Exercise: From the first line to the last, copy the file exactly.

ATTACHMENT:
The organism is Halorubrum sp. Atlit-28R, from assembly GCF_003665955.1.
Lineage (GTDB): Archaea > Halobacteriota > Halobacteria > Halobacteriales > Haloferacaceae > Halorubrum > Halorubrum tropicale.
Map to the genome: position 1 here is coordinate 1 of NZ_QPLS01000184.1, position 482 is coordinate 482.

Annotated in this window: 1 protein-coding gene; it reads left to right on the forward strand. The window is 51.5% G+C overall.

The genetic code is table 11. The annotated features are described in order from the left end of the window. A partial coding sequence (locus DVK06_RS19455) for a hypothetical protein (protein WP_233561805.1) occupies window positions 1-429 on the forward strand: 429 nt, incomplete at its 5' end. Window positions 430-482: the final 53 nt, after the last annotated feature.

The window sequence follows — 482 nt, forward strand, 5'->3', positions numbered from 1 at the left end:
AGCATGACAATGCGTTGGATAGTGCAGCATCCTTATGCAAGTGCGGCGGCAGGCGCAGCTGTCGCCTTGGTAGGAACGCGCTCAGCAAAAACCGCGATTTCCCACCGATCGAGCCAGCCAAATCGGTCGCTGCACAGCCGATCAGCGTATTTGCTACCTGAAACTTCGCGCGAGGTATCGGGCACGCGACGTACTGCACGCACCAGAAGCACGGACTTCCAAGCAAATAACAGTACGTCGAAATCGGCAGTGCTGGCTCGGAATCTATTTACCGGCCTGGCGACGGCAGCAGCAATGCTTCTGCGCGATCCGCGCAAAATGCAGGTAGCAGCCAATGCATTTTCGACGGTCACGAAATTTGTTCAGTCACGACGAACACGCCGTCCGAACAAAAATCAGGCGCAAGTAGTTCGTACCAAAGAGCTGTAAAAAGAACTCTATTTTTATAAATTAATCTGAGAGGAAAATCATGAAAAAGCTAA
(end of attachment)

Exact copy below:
The organism is Halorubrum sp. Atlit-28R, from assembly GCF_003665955.1.
Lineage (GTDB): Archaea > Halobacteriota > Halobacteria > Halobacteriales > Haloferacaceae > Halorubrum > Halorubrum tropicale.
Map to the genome: position 1 here is coordinate 1 of NZ_QPLS01000184.1, position 482 is coordinate 482.

Annotated in this window: 1 protein-coding gene; it reads left to right on the forward strand. The window is 51.5% G+C overall.

The genetic code is table 11. The annotated features are described in order from the left end of the window. A partial coding sequence (locus DVK06_RS19455) for a hypothetical protein (protein WP_233561805.1) occupies window positions 1-429 on the forward strand: 429 nt, incomplete at its 5' end. Window positions 430-482: the final 53 nt, after the last annotated feature.

The window sequence follows — 482 nt, forward strand, 5'->3', positions numbered from 1 at the left end:
AGCATGACAATGCGTTGGATAGTGCAGCATCCTTATGCAAGTGCGGCGGCAGGCGCAGCTGTCGCCTTGGTAGGAACGCGCTCAGCAAAAACCGCGATTTCCCACCGATCGAGCCAGCCAAATCGGTCGCTGCACAGCCGATCAGCGTATTTGCTACCTGAAACTTCGCGCGAGGTATCGGGCACGCGACGTACTGCACGCACCAGAAGCACGGACTTCCAAGCAAATAACAGTACGTCGAAATCGGCAGTGCTGGCTCGGAATCTATTTACCGGCCTGGCGACGGCAGCAGCAATGCTTCTGCGCGATCCGCGCAAAATGCAGGTAGCAGCCAATGCATTTTCGACGGTCACGAAATTTGTTCAGTCACGACGAACACGCCGTCCGAACAAAAATCAGGCGCAAGTAGTTCGTACCAAAGAGCTGTAAAAAGAACTCTATTTTTATAAATTAATCTGAGAGGAAAATCATGAAAAAGCTAA